Kyoto was a blast! Kyoto also once served as Japan’s Capital, and was almost bombed in WWII. The city is one that littered with endless temples, shrines and historic structures, so if you wish to immerse yourself in traditional Japan, Kyoto is it.
Fushimi Inari was my first stop. I got up early to try beat the queues. Fushimi Inari is famous for its orange torii gates that form a trail through the forest and lead to Mount Inari. Roughly half way to the top, one can experience the beautiful views of Kyoto. Fushimi Inari, like many shinto shrines in Japan, offers visitors the chance to write their wishes on wooden plates and hang them along the walls of the shrine. I walked the path, left my wishes and I was ready to see the rest of Kyoto.
I headed for Higashiyama district to see the traditional wooden buildings and merchant shops. This is where you can take time and walk through the streets and shops. Treat yourself to lovely lunches, souvenirs, and sweet treats. I visited the Kiyomizudera and Kodaiji temple, and Yasaka Padoga that surrounded Higashiyama. From time to time I lost myself in the sights and atmosphere of the area, but I honestly didn’t mind.
As I explored the city, I noticed that a lot of people were dressed in the traditional Japanese garb, kimonos. Initially I assumed that Japanese people in Kyoto just liked being in their kimonos, like you find with many Tsonga women in Elim, Limpopo. It wasn’t long until I realised that even foreigners were wearing kimonos. Guess what? There are stores in Kyoto that allow you to rent and dress up in a variety of kimonos and walk through the city.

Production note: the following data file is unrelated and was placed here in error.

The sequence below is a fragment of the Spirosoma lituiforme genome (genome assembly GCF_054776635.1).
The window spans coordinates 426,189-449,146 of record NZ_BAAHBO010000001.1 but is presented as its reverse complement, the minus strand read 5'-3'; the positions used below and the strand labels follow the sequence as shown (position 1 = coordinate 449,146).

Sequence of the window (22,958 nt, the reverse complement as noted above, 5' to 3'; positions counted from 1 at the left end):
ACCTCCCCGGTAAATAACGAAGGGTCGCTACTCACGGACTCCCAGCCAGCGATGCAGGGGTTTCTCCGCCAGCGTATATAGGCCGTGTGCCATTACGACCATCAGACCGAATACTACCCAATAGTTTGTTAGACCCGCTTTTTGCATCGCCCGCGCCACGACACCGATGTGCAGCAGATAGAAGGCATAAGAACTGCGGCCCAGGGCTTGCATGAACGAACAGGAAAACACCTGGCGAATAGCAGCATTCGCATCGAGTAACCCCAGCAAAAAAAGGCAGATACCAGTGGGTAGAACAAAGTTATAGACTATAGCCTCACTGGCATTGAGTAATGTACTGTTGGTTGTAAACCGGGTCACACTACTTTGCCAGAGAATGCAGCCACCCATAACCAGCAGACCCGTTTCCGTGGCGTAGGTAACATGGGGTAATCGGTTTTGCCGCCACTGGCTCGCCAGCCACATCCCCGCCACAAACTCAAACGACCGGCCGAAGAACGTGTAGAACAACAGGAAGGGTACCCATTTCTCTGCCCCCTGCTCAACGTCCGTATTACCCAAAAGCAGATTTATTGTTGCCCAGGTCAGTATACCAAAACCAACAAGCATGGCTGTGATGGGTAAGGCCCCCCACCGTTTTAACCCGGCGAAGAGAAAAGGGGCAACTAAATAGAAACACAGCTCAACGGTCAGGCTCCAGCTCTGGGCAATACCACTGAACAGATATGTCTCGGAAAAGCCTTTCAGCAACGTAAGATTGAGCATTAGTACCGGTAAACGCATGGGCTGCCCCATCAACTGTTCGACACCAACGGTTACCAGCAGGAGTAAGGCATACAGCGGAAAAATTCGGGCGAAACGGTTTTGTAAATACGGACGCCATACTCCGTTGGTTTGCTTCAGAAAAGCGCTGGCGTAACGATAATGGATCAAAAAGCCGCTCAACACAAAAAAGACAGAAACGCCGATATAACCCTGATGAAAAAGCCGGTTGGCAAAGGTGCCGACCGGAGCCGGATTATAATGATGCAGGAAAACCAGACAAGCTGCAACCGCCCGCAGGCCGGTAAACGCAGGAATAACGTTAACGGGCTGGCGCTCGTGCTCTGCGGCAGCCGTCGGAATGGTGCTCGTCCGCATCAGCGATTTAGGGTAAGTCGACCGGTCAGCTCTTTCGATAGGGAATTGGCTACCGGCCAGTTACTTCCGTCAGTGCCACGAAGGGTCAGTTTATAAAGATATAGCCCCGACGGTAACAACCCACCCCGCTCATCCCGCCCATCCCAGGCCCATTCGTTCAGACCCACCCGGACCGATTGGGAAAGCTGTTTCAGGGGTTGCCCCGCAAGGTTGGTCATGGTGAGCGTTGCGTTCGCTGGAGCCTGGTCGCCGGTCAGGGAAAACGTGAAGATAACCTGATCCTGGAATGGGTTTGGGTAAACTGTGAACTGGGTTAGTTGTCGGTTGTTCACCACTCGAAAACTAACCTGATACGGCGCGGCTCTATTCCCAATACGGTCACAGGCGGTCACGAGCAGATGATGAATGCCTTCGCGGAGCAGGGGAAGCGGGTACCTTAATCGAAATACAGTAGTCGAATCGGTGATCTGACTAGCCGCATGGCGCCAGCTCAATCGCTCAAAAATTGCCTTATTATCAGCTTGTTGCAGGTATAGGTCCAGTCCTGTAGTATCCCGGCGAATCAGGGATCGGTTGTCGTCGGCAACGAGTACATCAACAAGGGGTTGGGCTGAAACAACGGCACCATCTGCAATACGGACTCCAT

That evening, Rori joined me for dinner. We went hunting for good places to eat out in Pontocho, which is a popular dinning area in Kyoto. There are places that offer high-end traditional cuisine and those that are more affordable restaurants and cafes. Shijo Dori and Kiyamachi street and some of the nearby streets and alleys also have a variety of places to eat out.
I know I haven’t mentioned much about the food, but food added immensely to the experience across Japan, and Kyoto was one place where I had the some of the most memorable meals after the yakiniku with the Shiomis.
Please enjoy the gems of Kyoto Through My Lens.
Through My Lens series is a project that aims to look at some of my favourite adventures through a series of simple images.
Higashiyama district and surrounding areas
Kyoto was the one city that I didn’t mind getting lost in. When I got lost, I embraced it and that opened up parts of Kyoto I don’t think I would have readily come across as a tourist.